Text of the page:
questionmarkI recently went out to about 10 companies with a comedy pitch. I had some good response, although no sale, as I somewhat expected as a new writer. But it was a great experience to pitch it, meet new people, etc.

One of the producers I pitched to loved the overall concept but had issues with my execution of it. He wants to develop it with me as a script.

On the one hand, I can see the value of having an experienced exec’s insight. Plus he was very excited about the idea and got it on a thematic level.

On the other, I am so sick of developing this idea which I’ve been working on for months and really want to start writing it now. (Even though it didn’t sell, I still think i can execute it well enough to sell.) I’m worried the producer’s ideas for plot changes were pretty major, and I may not agree with all of them. Plus I’d have to cater to his views in order for him to bring it to the studio. My inclination is to just go ahead and spec it, then show it again to him and everyone else. But I’m wondering what you think. I’d hate to pass up a good opportunity.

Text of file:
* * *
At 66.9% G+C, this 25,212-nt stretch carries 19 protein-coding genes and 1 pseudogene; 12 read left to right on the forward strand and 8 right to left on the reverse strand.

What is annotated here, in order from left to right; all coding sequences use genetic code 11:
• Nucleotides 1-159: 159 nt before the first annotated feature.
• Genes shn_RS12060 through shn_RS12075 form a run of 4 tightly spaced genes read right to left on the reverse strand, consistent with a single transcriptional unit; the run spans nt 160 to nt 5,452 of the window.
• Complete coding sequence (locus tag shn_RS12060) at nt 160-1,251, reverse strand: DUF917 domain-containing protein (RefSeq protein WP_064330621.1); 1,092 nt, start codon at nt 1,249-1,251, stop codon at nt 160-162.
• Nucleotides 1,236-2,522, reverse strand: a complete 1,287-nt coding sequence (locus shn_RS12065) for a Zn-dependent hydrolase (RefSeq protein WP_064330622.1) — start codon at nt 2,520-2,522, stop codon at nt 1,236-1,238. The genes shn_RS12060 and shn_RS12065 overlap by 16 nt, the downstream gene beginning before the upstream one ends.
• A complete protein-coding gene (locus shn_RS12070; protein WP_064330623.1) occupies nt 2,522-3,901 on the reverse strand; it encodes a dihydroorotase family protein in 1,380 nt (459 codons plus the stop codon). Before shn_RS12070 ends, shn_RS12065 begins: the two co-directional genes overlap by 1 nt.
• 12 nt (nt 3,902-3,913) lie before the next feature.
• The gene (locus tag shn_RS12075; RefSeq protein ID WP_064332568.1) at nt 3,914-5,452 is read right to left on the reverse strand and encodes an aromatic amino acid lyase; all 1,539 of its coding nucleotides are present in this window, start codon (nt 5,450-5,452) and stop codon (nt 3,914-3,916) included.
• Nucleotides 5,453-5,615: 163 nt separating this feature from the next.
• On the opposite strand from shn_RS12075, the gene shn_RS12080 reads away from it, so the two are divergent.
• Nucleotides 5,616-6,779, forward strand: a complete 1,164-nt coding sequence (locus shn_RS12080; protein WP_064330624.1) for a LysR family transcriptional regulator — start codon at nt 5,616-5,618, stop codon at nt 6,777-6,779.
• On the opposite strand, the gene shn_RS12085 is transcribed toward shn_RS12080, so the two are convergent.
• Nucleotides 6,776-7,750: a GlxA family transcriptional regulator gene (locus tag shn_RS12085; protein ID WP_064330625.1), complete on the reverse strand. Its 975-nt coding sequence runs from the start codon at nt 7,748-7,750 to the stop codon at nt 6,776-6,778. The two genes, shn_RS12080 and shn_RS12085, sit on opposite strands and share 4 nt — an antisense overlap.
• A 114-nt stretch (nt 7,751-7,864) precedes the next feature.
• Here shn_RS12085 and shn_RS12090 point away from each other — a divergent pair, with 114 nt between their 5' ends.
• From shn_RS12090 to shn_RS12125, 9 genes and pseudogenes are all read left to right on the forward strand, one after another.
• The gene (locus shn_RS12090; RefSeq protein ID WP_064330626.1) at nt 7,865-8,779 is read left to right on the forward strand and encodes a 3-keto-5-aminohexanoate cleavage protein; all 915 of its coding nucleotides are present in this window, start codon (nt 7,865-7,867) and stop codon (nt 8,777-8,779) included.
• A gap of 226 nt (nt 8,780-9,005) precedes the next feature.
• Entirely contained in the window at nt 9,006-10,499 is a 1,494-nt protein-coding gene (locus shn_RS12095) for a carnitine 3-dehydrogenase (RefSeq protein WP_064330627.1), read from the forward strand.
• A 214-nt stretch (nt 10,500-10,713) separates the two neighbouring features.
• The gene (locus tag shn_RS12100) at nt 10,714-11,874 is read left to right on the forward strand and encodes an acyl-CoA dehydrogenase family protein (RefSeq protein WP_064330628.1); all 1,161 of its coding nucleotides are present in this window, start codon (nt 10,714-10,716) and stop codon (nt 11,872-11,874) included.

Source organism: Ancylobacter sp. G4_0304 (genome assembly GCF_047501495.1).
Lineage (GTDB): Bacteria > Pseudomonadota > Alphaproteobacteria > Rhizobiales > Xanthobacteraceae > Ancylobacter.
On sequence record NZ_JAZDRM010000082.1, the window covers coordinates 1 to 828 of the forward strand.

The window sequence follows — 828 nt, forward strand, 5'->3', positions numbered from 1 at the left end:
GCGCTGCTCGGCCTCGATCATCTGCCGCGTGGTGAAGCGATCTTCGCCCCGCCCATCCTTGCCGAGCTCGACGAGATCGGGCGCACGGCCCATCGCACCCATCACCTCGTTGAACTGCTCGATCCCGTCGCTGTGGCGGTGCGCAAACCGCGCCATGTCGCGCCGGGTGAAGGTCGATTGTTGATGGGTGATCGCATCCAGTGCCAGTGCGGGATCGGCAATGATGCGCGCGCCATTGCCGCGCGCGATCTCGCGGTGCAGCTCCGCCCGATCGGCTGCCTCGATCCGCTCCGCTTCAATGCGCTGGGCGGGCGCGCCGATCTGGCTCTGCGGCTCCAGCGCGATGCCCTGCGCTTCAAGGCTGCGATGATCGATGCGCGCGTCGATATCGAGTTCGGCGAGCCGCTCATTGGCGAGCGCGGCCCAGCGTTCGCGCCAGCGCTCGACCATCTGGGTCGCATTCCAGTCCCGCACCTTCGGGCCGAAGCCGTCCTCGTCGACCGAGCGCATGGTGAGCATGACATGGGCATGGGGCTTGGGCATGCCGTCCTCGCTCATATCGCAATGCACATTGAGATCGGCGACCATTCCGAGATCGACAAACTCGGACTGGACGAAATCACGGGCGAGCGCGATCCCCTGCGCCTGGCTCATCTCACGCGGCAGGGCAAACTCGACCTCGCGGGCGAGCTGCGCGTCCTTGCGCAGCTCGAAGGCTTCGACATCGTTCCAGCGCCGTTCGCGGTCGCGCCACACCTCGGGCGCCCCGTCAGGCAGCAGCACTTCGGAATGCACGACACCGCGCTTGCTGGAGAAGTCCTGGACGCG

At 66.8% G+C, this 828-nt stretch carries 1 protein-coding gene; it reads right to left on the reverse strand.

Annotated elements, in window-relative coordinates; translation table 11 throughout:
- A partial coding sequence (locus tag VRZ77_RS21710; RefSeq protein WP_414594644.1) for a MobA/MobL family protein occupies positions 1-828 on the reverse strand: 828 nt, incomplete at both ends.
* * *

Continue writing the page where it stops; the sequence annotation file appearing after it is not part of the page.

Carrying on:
–KR
Los Angeles, CA

I don’t know the producer, so I can’t speak to his taste. But I think your instincts are right.

Look at it this way: Say you write the script and it still doesn’t sell. At least if you wrote the script the way you wanted, you’d always have something you believed in. But if you wrote it to the producer’s vision and it didn’t sell, you’d be stuck with a script that’s not really what you wanted in the first place.

So I say, spec it and take it to the producer first. If he still wants it his way, you can decide whether it’s worth the work to try it. He may even option it. But whatever happens, you’ll always have your version in the vault.